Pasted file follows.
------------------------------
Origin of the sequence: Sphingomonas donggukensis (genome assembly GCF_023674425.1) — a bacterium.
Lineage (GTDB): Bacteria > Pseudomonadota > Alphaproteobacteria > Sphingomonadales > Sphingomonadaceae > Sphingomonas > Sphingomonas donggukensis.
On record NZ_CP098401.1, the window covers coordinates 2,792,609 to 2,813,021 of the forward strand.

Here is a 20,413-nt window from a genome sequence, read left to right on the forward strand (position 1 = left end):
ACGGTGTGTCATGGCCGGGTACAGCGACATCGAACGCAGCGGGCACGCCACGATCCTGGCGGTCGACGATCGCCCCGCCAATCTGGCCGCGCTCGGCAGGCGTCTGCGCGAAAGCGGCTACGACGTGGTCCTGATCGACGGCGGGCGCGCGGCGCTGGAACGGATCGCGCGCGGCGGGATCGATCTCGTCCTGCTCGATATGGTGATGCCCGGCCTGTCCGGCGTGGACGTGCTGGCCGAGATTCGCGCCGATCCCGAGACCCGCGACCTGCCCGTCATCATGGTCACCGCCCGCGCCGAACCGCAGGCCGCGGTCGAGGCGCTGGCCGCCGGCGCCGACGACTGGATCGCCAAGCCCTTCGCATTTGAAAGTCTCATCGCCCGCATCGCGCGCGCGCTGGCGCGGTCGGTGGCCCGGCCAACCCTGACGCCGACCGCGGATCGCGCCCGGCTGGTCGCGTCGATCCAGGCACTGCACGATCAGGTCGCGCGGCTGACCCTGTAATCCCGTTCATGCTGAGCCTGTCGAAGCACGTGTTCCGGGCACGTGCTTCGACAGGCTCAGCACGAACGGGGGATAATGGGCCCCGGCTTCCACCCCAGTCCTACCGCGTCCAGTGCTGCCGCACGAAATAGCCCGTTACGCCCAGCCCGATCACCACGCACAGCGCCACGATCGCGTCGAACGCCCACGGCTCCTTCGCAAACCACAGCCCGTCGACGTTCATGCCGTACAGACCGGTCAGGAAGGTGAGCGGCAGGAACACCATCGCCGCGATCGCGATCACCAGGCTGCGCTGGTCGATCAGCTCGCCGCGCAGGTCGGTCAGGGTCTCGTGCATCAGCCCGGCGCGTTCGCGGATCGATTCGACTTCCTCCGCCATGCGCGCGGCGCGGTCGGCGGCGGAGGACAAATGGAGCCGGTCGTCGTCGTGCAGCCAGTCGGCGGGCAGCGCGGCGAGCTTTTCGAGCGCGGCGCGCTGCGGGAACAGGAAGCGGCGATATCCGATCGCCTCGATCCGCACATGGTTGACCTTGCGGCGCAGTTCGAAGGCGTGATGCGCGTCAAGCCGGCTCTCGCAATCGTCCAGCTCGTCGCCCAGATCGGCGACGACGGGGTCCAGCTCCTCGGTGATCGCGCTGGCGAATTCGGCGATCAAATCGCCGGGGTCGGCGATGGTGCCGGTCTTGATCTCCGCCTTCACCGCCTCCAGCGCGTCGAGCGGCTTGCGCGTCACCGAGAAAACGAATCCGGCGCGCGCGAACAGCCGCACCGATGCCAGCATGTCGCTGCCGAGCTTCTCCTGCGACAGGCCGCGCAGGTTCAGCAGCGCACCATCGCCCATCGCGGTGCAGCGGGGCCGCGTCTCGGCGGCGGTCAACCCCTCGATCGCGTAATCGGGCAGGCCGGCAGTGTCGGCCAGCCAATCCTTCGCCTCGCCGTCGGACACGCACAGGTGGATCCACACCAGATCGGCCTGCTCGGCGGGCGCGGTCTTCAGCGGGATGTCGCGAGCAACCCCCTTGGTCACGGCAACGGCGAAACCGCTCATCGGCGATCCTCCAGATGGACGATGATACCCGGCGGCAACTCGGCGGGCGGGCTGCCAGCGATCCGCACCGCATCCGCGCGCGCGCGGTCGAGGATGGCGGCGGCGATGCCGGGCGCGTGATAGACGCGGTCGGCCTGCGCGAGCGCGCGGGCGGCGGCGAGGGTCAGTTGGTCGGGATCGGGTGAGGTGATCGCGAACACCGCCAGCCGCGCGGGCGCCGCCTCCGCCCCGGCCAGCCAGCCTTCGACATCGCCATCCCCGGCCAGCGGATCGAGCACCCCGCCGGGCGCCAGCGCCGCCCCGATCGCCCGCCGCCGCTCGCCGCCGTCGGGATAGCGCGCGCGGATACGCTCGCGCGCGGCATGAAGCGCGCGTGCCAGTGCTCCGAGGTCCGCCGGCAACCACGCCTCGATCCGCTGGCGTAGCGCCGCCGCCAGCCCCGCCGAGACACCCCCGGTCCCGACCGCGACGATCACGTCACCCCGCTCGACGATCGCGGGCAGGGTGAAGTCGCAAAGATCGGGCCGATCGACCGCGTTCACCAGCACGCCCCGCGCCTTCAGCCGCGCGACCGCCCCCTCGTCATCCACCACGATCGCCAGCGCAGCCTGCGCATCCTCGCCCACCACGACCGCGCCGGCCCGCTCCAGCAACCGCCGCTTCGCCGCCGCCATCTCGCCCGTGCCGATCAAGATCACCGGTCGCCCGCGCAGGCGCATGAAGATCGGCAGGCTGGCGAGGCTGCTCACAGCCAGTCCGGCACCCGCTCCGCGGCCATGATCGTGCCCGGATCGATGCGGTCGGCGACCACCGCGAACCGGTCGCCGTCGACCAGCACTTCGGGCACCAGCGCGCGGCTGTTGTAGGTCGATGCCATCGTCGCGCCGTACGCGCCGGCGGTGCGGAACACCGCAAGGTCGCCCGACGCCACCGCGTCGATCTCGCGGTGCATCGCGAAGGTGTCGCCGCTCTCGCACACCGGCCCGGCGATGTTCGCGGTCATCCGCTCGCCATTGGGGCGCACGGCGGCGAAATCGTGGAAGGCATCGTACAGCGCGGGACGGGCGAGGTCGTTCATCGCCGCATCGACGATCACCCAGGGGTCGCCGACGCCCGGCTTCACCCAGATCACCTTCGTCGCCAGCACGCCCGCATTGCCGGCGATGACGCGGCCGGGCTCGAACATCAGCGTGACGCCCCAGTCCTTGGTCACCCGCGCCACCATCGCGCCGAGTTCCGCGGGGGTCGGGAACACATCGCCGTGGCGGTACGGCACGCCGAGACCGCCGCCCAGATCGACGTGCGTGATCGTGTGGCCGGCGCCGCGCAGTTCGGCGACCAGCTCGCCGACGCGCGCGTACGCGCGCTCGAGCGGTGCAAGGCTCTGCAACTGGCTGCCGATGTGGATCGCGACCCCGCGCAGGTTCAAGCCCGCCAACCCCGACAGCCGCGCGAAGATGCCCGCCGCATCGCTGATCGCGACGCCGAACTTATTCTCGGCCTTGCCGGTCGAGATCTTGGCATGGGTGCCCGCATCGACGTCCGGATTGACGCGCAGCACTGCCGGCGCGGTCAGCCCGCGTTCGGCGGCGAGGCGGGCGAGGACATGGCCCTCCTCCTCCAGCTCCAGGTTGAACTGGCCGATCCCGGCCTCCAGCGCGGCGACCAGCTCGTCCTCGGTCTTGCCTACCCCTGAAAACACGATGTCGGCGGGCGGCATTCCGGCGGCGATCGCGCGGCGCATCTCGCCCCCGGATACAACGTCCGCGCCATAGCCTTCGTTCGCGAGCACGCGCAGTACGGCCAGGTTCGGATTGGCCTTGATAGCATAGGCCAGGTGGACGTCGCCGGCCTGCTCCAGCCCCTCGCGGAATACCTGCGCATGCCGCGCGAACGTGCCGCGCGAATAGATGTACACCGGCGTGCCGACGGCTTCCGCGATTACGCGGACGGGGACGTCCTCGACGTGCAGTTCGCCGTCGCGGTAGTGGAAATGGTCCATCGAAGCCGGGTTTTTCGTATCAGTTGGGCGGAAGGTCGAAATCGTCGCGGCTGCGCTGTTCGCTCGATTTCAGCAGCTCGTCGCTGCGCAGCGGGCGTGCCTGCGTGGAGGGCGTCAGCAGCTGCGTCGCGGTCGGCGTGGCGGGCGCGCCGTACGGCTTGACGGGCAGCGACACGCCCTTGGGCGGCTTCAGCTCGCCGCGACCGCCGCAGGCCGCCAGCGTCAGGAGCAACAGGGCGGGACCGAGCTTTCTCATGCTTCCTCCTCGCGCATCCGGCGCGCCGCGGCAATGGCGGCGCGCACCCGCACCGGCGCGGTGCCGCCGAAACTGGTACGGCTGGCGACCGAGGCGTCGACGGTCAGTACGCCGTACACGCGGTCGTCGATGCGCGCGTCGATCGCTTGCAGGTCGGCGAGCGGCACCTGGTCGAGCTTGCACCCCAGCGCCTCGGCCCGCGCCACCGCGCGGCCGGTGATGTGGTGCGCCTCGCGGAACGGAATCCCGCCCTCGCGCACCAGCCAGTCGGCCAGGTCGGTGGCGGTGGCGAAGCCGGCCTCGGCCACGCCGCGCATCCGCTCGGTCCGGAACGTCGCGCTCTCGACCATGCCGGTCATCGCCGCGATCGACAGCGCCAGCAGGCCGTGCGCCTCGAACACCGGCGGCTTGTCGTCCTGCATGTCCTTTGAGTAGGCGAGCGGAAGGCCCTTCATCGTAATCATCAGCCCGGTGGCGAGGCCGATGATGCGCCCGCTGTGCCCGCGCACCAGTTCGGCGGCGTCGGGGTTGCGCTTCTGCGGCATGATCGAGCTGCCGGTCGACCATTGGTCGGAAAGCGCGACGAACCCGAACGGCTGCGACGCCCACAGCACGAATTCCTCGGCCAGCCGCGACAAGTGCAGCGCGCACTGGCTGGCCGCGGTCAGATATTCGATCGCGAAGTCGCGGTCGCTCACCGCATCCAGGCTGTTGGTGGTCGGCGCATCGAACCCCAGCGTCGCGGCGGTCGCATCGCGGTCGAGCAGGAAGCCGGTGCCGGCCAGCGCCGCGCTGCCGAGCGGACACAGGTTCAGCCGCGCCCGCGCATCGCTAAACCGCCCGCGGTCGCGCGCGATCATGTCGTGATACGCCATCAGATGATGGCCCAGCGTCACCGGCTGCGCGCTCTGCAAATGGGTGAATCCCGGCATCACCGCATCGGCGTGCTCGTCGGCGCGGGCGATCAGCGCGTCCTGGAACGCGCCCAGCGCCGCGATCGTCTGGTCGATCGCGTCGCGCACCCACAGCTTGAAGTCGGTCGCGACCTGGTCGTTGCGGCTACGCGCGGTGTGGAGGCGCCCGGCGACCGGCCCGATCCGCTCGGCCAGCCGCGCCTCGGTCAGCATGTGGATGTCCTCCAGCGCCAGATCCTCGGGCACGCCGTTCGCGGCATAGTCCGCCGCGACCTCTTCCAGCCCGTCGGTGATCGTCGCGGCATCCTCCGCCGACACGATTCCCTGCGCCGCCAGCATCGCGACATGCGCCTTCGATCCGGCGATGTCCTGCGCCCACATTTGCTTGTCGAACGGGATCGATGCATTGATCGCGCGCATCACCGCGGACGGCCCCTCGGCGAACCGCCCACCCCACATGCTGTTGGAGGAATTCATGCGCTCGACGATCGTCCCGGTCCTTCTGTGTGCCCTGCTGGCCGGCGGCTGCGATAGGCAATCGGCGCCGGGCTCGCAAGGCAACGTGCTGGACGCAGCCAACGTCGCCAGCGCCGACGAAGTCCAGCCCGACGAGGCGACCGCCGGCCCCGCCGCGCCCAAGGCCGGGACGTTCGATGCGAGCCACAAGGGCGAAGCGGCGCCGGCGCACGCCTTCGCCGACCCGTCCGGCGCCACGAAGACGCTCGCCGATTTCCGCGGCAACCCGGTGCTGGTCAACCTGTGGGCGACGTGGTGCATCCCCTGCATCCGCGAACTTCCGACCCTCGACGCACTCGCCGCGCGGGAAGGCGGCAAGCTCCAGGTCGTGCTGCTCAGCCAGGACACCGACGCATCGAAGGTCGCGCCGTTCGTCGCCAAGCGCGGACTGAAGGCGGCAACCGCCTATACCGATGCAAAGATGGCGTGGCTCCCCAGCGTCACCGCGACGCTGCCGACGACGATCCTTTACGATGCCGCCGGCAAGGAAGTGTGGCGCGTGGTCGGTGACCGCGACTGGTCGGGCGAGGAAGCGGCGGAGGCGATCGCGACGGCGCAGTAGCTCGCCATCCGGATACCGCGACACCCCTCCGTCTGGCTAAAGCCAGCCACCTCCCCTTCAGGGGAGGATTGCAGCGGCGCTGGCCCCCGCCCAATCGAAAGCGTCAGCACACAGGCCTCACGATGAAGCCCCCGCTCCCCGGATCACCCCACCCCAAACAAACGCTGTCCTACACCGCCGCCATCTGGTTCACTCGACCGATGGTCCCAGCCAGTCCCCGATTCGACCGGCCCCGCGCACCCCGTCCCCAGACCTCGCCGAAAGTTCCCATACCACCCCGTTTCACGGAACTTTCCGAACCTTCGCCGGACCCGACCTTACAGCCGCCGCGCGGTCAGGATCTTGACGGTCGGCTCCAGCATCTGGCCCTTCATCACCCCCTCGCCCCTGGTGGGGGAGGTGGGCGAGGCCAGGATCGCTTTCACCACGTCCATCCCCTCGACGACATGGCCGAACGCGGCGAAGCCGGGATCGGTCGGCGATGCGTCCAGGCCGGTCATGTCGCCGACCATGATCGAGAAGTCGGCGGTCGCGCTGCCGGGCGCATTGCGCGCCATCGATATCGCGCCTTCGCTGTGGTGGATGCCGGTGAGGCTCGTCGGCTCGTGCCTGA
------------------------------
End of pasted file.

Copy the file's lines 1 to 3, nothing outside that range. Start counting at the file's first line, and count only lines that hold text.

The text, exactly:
Origin of the sequence: Sphingomonas donggukensis (genome assembly GCF_023674425.1) — a bacterium.
Lineage (GTDB): Bacteria > Pseudomonadota > Alphaproteobacteria > Sphingomonadales > Sphingomonadaceae > Sphingomonas > Sphingomonas donggukensis.
On record NZ_CP098401.1, the window covers coordinates 2,792,609 to 2,813,021 of the forward strand.